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Learning Peace Through Soccer

According to Sivan Hendel of the Peres Center for Peace, 'Sports is an international language.'
Israeli and Palestinian children meet for a soccer tournament in Kiryat Gat.

Israeli and Palestinian children meet for a soccer tournament in Kiryat Gat.
Photo Credit: Efrat Saar/Peres Center for Peace

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The Peres Center for Peace is a non-profit organization which was founded in 1996 with the goal of promoting peace between Palestinians and Israelis at the grassroots level, through people to people interactions. According to project manager Sivan Hendel,

The center is working through all sorts of aspects to bring Jews and Arabs together, in order to break down barriers and build a sustainable future.

One of the ways that the Peres Center for Peace is doing this is through having Palestinian and Israeli children regularly play sports together.

Hendel explained that the Peres Center for Peace twins one Israeli school or group with a Palestinian one through the “Twined Peace and Sports School Program,” which is taking place for its tenth year. Usually, both the Israeli and Palestinian children hail from underprivileged communities, where the children potentially may not have had the chance to partake on a sports team otherwise. The Israeli and Palestinian children train with a local coach within their community twice per week, and then the Israeli and Palestinian children come together once per month for a joint activity. She claims that the children don’t only play sports with one another, but also engage in cultural events and activities that promote peace education.

THE 2013 MINI-MONDIAL

Photo credit: Efrat Saar, Peres Center for Peace

Once per year both Israeli and Palestinian children look forward to Mini-Mondial event, a soccer tournament for children in the program. It includes one mini-mondial for boys and one for girls, with each group consisting of 250 Israeli and Palestinian children. During the mini-mondial, Palestinian and Israeli children are mixed together on the same team and then play against another group of Palestinian and Israeli children that are also part of the same team. However, Hendel explained that the children are not only judged on how well they play soccer. In fact, the largest trophy goes to the children that treat the other children in the group the most respectfully.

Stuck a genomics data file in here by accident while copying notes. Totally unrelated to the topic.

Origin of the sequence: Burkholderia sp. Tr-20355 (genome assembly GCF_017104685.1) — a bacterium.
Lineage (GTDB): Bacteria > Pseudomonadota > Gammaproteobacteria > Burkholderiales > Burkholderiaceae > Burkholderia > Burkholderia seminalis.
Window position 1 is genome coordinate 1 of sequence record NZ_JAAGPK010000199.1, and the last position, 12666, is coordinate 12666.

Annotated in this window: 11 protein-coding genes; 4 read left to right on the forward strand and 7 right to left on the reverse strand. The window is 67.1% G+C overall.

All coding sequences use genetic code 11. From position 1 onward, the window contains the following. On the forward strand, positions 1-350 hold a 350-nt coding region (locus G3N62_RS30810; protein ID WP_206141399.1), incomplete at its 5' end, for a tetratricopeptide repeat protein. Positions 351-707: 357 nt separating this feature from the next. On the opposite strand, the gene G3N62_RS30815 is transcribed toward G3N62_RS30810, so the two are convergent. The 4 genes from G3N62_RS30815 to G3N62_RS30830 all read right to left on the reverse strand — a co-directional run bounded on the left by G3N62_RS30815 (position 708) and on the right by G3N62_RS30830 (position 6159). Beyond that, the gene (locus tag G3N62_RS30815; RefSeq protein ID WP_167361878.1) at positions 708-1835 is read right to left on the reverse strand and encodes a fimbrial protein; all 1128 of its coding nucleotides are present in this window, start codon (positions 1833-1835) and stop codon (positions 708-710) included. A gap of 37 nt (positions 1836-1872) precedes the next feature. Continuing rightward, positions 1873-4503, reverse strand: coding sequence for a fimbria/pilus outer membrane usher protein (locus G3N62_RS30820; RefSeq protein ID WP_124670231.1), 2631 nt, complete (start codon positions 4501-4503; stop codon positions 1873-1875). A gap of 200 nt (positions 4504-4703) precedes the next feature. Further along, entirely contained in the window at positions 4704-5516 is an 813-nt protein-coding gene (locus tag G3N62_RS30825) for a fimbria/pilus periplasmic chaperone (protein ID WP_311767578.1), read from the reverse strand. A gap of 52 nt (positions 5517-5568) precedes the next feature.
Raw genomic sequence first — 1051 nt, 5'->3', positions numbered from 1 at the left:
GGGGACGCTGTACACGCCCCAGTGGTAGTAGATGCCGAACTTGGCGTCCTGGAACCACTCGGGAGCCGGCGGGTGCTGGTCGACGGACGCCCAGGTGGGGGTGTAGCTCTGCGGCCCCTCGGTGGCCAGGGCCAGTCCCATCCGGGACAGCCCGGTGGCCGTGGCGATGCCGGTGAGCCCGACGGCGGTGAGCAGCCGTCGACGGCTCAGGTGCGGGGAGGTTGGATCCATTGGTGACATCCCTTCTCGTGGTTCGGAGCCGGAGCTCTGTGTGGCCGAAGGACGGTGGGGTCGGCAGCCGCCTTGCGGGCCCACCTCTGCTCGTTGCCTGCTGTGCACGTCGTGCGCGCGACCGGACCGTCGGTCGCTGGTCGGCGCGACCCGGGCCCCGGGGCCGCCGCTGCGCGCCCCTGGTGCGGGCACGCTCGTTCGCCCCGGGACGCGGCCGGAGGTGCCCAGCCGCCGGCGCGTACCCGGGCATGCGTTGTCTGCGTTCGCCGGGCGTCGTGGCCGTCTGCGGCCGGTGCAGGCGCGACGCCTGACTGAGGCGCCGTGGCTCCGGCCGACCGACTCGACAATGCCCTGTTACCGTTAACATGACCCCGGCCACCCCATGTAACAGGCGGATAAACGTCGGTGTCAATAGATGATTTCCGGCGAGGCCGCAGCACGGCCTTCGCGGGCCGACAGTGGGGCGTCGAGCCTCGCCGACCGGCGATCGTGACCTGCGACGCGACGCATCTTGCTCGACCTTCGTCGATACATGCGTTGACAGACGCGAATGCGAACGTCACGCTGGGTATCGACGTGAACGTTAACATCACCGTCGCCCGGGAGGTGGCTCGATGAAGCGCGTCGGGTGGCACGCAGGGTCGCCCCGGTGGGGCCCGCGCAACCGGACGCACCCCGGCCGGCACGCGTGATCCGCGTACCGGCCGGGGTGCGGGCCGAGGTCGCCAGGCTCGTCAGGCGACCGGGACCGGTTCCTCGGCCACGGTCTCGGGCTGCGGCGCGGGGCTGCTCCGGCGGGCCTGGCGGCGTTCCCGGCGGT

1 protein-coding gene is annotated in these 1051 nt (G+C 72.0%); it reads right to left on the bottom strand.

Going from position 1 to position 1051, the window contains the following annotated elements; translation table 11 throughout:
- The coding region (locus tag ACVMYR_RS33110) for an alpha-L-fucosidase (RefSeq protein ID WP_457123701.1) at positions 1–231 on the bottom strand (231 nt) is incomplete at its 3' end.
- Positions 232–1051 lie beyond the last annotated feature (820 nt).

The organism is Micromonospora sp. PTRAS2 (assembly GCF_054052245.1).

Hendel reported that this years’ 2013 Mini-Mondial was a success. Even though language barriers and cultural differences can make things challenging at times, the main thing is that the children enjoyed playing soccer together. Hendel explained, “Once they have one identity and flag they are cheering for, they are proud of this group.” In fact, friendships are forming among the Israeli and Palestinian children as a result of joint events like the 2013 Mini-Mondial.

PALESTINIAN AND ISRAELI REACTIONS

According to Hendel, although the situation varies from child to child, family to family, location to location, and based on the present political situation,

From the evaluating process inside our department, there is a change in the kids mind and their opinions about the other side. The most important result is the fear diminishing and they start to see the other side as human. That is really felt, even in our day to day activities. The biggest problem in our conflict is that people don’t know each other and they demonize the other side.”

Photo Credit: Efrat Saar. Peres Center for Peace.

The parents are also usually very supportive of the program. According to Hendel,

Usually there is no problem at all. Usually the parents want to see their kids play. It’s very nice for them to have a football framework for their kids, so most of them not only approve it, but really support it.

Additionally, the Peres Center for Peace set up a parents group and the parents of the children met together, independent from their children playing sports together.

When asked how sports can be utilized to promote peace between Palestinians and Israelis, Hendel responded,

Sports is an international language. You don’t have to understand them verbally. The moment they go out to pitch; all of the differences disappear. It is very nice to see and feel how through sports they are able to communicate.

Visit United with Israel.

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About the Author: Rachel Avraham is a news editor and political analyst for Jerusalem Online News, the English language internet edition of Israel's Channel 2 News. She completed her masters degree in Middle Eastern Studies at Ben-Gurion University. The subject of her MA thesis was: "Women and Jihad: Debating Palestinian Female Suicide Bombings in the American, Israeli and Arab media."


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